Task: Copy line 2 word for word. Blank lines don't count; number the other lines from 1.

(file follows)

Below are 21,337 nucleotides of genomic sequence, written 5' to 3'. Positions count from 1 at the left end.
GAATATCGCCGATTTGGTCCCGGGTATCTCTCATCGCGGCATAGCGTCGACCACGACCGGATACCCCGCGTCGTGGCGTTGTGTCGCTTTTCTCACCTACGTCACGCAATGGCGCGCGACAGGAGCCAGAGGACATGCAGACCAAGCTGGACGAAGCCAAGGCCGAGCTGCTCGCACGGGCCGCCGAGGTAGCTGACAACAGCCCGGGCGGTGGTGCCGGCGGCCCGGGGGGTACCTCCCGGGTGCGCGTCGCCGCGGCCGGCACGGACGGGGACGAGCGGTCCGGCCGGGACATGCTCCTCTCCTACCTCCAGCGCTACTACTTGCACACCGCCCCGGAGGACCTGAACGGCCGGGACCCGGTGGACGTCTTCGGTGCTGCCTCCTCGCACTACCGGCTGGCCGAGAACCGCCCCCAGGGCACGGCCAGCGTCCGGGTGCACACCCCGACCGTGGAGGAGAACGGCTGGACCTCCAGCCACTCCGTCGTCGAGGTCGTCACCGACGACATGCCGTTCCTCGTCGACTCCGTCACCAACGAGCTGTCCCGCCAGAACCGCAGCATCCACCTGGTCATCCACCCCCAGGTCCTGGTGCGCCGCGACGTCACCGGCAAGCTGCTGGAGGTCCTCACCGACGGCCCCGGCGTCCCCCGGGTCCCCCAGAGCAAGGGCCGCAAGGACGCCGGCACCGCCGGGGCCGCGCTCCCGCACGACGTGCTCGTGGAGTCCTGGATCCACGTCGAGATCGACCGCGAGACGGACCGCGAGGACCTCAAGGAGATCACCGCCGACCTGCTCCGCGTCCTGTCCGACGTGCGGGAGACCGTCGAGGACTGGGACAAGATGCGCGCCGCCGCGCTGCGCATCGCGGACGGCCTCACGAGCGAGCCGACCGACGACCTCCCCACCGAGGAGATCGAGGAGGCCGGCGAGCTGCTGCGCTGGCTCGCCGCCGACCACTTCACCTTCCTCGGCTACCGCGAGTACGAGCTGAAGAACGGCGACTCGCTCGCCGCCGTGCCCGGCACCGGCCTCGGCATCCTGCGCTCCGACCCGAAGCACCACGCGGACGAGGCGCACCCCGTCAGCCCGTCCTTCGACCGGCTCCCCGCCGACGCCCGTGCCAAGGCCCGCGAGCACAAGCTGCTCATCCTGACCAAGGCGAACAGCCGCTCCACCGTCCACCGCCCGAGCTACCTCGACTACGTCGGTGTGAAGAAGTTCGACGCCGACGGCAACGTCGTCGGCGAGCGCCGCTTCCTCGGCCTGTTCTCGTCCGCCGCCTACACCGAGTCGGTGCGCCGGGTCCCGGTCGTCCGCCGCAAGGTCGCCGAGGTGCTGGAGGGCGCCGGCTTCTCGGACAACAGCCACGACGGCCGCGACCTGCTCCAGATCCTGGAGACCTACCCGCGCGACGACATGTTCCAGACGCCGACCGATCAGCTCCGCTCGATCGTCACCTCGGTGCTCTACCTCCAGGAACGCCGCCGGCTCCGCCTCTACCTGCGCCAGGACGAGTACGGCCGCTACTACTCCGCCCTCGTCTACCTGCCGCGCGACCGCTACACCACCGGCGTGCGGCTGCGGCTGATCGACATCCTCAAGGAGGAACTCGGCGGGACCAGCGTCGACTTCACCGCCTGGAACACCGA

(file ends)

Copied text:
GAATATCGCCGATTTGGTCCCGGGTATCTCTCATCGCGGCATAGCGTCGACCACGACCGGATACCCCGCGTCGTGGCGTTGTGTCGCTTTTCTCACCTACGTCACGCAATGGCGCGCGACAGGAGCCAGAGGACATGCAGACCAAGCTGGACGAAGCCAAGGCCGAGCTGCTCGCACGGGCCGCCGAGGTAGCTGACAACAGCCCGGGCGGTGGTGCCGGCGGCCCGGGGGGTACCTCCCGGGTGCGCGTCGCCGCGGCCGGCACGGACGGGGACGAGCGGTCCGGCCGGGACATGCTCCTCTCCTACCTCCAGCGCTACTACTTGCACACCGCCCCGGAGGACCTGAACGGCCGGGACCCGGTGGACGTCTTCGGTGCTGCCTCCTCGCACTACCGGCTGGCCGAGAACCGCCCCCAGGGCACGGCCAGCGTCCGGGTGCACACCCCGACCGTGGAGGAGAACGGCTGGACCTCCAGCCACTCCGTCGTCGAGGTCGTCACCGACGACATGCCGTTCCTCGTCGACTCCGTCACCAACGAGCTGTCCCGCCAGAACCGCAGCATCCACCTGGTCATCCACCCCCAGGTCCTGGTGCGCCGCGACGTCACCGGCAAGCTGCTGGAGGTCCTCACCGACGGCCCCGGCGTCCCCCGGGTCCCCCAGAGCAAGGGCCGCAAGGACGCCGGCACCGCCGGGGCCGCGCTCCCGCACGACGTGCTCGTGGAGTCCTGGATCCACGTCGAGATCGACCGCGAGACGGACCGCGAGGACCTCAAGGAGATCACCGCCGACCTGCTCCGCGTCCTGTCCGACGTGCGGGAGACCGTCGAGGACTGGGACAAGATGCGCGCCGCCGCGCTGCGCATCGCGGACGGCCTCACGAGCGAGCCGACCGACGACCTCCCCACCGAGGAGATCGAGGAGGCCGGCGAGCTGCTGCGCTGGCTCGCCGCCGACCACTTCACCTTCCTCGGCTACCGCGAGTACGAGCTGAAGAACGGCGACTCGCTCGCCGCCGTGCCCGGCACCGGCCTCGGCATCCTGCGCTCCGACCCGAAGCACCACGCGGACGAGGCGCACCCCGTCAGCCCGTCCTTCGACCGGCTCCCCGCCGACGCCCGTGCCAAGGCCCGCGAGCACAAGCTGCTCATCCTGACCAAGGCGAACAGCCGCTCCACCGTCCACCGCCCGAGCTACCTCGACTACGTCGGTGTGAAGAAGTTCGACGCCGACGGCAACGTCGTCGGCGAGCGCCGCTTCCTCGGCCTGTTCTCGTCCGCCGCCTACACCGAGTCGGTGCGCCGGGTCCCGGTCGTCCGCCGCAAGGTCGCCGAGGTGCTGGAGGGCGCCGGCTTCTCGGACAACAGCCACGACGGCCGCGACCTGCTCCAGATCCTGGAGACCTACCCGCGCGACGACATGTTCCAGACGCCGACCGATCAGCTCCGCTCGATCGTCACCTCGGTGCTCTACCTCCAGGAACGCCGCCGGCTCCGCCTCTACCTGCGCCAGGACGAGTACGGCCGCTACTACTCCGCCCTCGTCTACCTGCCGCGCGACCGCTACACCACCGGCGTGCGGCTGCGGCTGATCGACATCCTCAAGGAGGAACTCGGCGGGACCAGCGTCGACTTCACCGCCTGGAACACCGA